How JustAnswer Works:
  • Ask an Expert
    Experts are full of valuable knowledge and are ready to help with any question. Credentials confirmed by a Fortune 500 verification firm.
  • Get a Professional Answer
    Via email, text message, or notification as you wait on our site.
    Ask follow up questions if you need to.
  • 100% Satisfaction Guarantee
    Rate the answer you receive.
Ask Dr. Elaine Your Own Question
Dr. Elaine
Dr. Elaine, Dog Veterinarian
Category: Dog Veterinary
Satisfied Customers: 1388
Experience:  B.S.; D.V.M.; Small animal emergency and general medicine for 26 years
24704774
Type Your Dog Veterinary Question Here...
Dr. Elaine is online now
A new question is answered every 9 seconds

My 7 year old Scottish Terrier male was diagnosed with oral

Customer Question

My 7 year old Scottish Terrier male was diagnosed with oral melanoma. The cancer had spread to some lymph nodes in his cheek. He underwent a successful surgery on a Wednesday last month -- after a surgical biopsy the week before. He stayed overnight at the SFVS. He came home and was healing nicely we thought. Then on Sunday morning he could not breathe and was really hot. We took him back to the hospital and they said he had aspirate pneumonia. He died of cardiac arrest Sunday evening. Did we do the wrong thing to have surgery? Also, if I had brought him to the hospital sooner Sunday could he have survived? And, were we incorrect to give him the surgery because he might have had another 3 to 6 months of life.
Submitted: 1 year ago.
Category: Dog Veterinary
Expert:  Dr. Elaine replied 1 year ago.
Hi there, this is Dr. Elaine
I'm so sorry for your loss. 7 years old sure is unfair.
Melanoma is also extremely unfair and unforgiving. It can be one of the most aggressive cancers seen in both veterinary and human medicine.
I am going to say something that I want you to take from this if nothing else: STOP second guessing yourselves.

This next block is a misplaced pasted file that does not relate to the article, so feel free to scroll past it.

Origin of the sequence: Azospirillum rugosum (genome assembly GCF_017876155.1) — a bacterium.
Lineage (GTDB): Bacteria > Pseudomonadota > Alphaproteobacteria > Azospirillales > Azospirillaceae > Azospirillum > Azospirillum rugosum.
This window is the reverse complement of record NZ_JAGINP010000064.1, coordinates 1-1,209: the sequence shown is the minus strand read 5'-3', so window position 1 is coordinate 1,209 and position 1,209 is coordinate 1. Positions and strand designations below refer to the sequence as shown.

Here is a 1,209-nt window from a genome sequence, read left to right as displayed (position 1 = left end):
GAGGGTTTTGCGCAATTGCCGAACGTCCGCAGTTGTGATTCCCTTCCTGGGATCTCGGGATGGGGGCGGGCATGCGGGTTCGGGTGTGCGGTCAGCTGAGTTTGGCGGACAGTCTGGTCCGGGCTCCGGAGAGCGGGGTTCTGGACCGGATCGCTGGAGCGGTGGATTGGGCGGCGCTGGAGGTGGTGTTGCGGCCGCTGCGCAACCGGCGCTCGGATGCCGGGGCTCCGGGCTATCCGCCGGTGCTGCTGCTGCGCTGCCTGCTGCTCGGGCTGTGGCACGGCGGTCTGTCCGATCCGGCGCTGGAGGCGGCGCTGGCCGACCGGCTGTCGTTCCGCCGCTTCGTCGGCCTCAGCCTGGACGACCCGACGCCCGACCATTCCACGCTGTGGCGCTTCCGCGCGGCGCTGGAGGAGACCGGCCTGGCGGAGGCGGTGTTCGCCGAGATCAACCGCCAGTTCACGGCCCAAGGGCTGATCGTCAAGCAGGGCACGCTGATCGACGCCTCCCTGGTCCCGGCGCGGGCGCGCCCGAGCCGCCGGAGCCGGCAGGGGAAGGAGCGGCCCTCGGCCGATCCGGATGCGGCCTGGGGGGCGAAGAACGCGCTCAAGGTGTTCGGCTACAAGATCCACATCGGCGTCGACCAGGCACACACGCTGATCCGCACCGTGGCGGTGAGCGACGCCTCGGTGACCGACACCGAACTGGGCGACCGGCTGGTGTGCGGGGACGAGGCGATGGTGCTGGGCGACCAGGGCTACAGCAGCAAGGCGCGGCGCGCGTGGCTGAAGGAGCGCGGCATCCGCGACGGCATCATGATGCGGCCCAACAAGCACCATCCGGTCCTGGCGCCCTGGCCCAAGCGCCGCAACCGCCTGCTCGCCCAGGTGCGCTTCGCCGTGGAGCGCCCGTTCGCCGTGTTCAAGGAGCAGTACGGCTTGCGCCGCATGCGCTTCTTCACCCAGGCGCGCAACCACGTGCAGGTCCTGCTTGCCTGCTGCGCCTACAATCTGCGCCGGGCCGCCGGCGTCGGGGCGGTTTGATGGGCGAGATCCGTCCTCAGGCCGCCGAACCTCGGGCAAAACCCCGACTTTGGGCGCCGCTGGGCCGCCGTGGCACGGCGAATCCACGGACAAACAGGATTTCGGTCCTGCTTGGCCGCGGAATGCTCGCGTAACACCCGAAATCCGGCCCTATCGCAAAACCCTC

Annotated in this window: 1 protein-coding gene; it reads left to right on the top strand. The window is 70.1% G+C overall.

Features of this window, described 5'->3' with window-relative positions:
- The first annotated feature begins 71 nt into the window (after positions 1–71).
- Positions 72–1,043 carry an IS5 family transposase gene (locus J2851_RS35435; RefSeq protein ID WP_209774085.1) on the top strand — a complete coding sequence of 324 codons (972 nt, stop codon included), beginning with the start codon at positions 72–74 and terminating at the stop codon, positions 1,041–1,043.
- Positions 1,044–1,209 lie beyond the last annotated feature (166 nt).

I am certain you made the right decision based on many factors: the information you were given, the potential aggressiveness of this neoplasm, the pros and cons of proceeding with surgery vs not.
It is VERY possible that there was more than aspiration pneumonia going on that was not visible within his lungs--i.e. metastasis (spread of the cancer). Metastatic spread in the lungs can often not be detected by xray if it is not large or disseminated enough to be seen. It is often said a lesion in the lung must be the size of a nickel to show up on an xray--that is big. While MRI might detect it, that is a very costly study, and not readily available in most veterinary hospitals.
Melanoma is one of those cancers that almost requires aggressive surgical intervention to have any hope of arresting it even to any significant degree. My own mother had a small (pea sized) melanoma removed years ago that was actually 10-15 times bigger than that size under the skin (not visible until surgery).
Even if he had "another 3-6 months" without surgery (and this is NEVER something we can actually project--we only have past experiences to guide us and staging the apparent severity of a cancer in order to prognosticate with any degree of accuracy. Even then we certainly fall short.
It sounds to me as if you did exactly what I would have done. We can look at the other side of the coin and say "what if we had NOT done surgery and he died shortly after diagnosis anyway?" Therein lies our dilemma--all the "what ifs."
Please hold tight to the assurance that you did all you could (and probably more) and went extra lengths that many cannot or would not. Bless you and take care. Your memories will turn from tears into smiles, I promise you.
Let me know if there might be anything else.
Kindly,
Dr. Elaine